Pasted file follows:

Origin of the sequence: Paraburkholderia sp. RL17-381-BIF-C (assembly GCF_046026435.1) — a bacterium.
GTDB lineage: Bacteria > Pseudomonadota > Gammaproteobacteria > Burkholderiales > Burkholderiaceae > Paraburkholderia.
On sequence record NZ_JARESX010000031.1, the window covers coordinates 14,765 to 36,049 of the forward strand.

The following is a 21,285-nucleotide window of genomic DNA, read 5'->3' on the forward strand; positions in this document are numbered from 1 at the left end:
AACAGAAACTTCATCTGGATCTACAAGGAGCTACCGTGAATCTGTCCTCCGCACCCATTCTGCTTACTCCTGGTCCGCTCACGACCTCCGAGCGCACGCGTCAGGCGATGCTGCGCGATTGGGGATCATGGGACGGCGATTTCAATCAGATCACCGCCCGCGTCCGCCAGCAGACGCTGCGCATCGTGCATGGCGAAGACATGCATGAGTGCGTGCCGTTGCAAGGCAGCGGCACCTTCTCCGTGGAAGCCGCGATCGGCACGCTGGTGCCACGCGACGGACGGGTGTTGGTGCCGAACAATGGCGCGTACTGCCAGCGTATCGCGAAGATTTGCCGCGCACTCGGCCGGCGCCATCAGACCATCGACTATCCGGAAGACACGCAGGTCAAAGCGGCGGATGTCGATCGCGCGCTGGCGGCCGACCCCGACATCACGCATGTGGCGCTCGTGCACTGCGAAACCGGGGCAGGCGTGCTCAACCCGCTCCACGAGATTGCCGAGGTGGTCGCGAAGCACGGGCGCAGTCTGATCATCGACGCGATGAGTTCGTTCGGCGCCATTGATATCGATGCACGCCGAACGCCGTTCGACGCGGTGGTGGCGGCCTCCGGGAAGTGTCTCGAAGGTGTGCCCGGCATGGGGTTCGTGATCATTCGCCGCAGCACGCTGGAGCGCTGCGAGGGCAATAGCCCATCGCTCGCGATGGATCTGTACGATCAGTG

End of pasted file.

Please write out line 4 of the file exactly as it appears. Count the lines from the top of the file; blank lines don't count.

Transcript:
The following is a 21,285-nucleotide window of genomic DNA, read 5'->3' on the forward strand; positions in this document are numbered from 1 at the left end: